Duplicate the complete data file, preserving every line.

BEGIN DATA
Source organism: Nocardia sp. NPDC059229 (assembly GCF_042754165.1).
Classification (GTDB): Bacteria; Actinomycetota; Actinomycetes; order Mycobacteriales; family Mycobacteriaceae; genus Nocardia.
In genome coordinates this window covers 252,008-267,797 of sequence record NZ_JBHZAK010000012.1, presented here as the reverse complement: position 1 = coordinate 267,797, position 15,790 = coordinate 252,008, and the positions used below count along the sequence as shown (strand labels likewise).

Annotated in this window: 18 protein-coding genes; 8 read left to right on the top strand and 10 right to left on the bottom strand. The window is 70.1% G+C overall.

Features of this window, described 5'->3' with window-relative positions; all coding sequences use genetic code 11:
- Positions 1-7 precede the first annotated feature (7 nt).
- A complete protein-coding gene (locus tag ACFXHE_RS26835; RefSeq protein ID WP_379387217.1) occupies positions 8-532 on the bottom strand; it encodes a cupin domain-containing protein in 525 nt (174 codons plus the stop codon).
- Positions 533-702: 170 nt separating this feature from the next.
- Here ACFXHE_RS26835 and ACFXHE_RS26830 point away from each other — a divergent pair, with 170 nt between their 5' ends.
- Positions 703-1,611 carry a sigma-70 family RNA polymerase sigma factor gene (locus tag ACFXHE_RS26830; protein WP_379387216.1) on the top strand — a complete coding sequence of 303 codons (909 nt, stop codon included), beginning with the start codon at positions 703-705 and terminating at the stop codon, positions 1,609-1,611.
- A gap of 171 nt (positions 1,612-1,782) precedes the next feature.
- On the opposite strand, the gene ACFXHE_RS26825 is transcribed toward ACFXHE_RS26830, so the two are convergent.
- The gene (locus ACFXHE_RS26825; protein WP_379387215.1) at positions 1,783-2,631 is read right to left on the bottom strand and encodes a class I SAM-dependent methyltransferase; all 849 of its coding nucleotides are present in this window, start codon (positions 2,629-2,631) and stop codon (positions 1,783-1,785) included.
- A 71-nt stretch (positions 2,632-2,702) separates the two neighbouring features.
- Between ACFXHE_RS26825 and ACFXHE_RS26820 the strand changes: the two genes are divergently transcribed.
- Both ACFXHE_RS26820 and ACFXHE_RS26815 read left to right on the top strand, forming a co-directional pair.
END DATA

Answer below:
Source organism: Nocardia sp. NPDC059229 (assembly GCF_042754165.1).
Classification (GTDB): Bacteria; Actinomycetota; Actinomycetes; order Mycobacteriales; family Mycobacteriaceae; genus Nocardia.
In genome coordinates this window covers 252,008-267,797 of sequence record NZ_JBHZAK010000012.1, presented here as the reverse complement: position 1 = coordinate 267,797, position 15,790 = coordinate 252,008, and the positions used below count along the sequence as shown (strand labels likewise).

Annotated in this window: 18 protein-coding genes; 8 read left to right on the top strand and 10 right to left on the bottom strand. The window is 70.1% G+C overall.

Features of this window, described 5'->3' with window-relative positions; all coding sequences use genetic code 11:
- Positions 1-7 precede the first annotated feature (7 nt).
- A complete protein-coding gene (locus tag ACFXHE_RS26835; RefSeq protein ID WP_379387217.1) occupies positions 8-532 on the bottom strand; it encodes a cupin domain-containing protein in 525 nt (174 codons plus the stop codon).
- Positions 533-702: 170 nt separating this feature from the next.
- Here ACFXHE_RS26835 and ACFXHE_RS26830 point away from each other — a divergent pair, with 170 nt between their 5' ends.
- Positions 703-1,611 carry a sigma-70 family RNA polymerase sigma factor gene (locus tag ACFXHE_RS26830; protein WP_379387216.1) on the top strand — a complete coding sequence of 303 codons (909 nt, stop codon included), beginning with the start codon at positions 703-705 and terminating at the stop codon, positions 1,609-1,611.
- A gap of 171 nt (positions 1,612-1,782) precedes the next feature.
- On the opposite strand, the gene ACFXHE_RS26825 is transcribed toward ACFXHE_RS26830, so the two are convergent.
- The gene (locus ACFXHE_RS26825; protein WP_379387215.1) at positions 1,783-2,631 is read right to left on the bottom strand and encodes a class I SAM-dependent methyltransferase; all 849 of its coding nucleotides are present in this window, start codon (positions 2,629-2,631) and stop codon (positions 1,783-1,785) included.
- A 71-nt stretch (positions 2,632-2,702) separates the two neighbouring features.
- Between ACFXHE_RS26825 and ACFXHE_RS26820 the strand changes: the two genes are divergently transcribed.
- Both ACFXHE_RS26820 and ACFXHE_RS26815 read left to right on the top strand, forming a co-directional pair.